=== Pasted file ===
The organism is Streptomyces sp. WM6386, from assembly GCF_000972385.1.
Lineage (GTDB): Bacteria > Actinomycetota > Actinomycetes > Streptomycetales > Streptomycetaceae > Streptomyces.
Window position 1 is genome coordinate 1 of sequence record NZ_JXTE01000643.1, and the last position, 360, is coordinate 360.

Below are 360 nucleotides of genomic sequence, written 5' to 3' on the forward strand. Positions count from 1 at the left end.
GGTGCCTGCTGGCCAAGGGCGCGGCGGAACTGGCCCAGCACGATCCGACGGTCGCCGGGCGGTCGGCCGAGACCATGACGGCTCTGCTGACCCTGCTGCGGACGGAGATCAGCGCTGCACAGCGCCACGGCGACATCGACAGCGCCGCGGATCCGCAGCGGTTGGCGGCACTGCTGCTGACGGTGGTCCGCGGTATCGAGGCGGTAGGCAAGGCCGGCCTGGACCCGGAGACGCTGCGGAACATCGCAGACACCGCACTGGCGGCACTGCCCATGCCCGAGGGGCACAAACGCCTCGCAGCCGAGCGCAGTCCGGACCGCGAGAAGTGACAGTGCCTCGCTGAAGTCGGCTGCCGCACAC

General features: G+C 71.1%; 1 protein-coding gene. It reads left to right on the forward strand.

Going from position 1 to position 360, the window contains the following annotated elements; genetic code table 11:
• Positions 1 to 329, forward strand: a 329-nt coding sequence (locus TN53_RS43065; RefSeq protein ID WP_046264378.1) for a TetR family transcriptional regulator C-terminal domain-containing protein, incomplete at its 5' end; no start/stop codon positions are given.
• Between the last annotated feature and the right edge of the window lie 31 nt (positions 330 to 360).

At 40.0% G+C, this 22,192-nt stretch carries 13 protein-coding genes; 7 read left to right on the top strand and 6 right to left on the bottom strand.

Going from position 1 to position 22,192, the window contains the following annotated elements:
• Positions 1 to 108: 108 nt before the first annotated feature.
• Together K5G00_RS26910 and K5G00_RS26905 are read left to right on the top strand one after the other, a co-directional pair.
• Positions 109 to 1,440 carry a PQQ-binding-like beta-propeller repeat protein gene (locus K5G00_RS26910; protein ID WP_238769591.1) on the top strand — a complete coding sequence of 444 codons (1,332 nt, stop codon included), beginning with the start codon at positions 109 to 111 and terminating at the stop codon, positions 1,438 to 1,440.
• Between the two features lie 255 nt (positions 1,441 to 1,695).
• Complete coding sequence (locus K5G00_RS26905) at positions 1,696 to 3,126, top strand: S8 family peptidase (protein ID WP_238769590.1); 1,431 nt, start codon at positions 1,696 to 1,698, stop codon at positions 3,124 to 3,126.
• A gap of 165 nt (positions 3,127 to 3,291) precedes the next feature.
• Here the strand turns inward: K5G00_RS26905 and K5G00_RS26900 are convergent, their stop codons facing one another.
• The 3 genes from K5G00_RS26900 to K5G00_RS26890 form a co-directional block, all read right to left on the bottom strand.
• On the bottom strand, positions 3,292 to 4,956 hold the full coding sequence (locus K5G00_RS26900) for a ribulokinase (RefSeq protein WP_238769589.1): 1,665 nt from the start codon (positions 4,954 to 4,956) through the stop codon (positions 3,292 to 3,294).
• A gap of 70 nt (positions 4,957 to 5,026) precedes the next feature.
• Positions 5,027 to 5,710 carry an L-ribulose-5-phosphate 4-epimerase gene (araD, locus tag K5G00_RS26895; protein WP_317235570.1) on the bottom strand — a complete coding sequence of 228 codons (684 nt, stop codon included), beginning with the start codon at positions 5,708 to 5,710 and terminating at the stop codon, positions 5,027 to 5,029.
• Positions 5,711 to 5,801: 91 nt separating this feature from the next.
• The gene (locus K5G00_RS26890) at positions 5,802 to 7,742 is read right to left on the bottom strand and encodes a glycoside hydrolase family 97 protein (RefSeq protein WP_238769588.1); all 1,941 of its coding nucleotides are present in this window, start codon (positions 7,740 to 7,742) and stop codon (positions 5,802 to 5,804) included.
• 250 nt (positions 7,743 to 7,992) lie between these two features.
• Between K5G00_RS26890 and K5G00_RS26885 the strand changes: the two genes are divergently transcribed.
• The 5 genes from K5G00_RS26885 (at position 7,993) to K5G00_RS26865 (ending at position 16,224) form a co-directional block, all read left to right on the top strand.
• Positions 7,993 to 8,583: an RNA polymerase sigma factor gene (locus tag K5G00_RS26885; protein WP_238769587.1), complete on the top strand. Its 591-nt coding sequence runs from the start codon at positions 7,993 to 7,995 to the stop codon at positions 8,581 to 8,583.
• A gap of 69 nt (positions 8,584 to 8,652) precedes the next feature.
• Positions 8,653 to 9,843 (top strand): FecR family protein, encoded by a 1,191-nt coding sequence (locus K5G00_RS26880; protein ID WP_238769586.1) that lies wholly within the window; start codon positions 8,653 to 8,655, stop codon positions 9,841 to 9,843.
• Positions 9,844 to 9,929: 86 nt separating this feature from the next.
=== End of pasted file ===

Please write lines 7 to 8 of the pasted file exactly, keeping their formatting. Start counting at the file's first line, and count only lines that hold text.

Going from position 1 to position 360, the window contains the following annotated elements; genetic code table 11:
• Positions 1 to 329, forward strand: a 329-nt coding sequence (locus TN53_RS43065; RefSeq protein ID WP_046264378.1) for a TetR family transcriptional regulator C-terminal domain-containing protein, incomplete at its 5' end; no start/stop codon positions are given.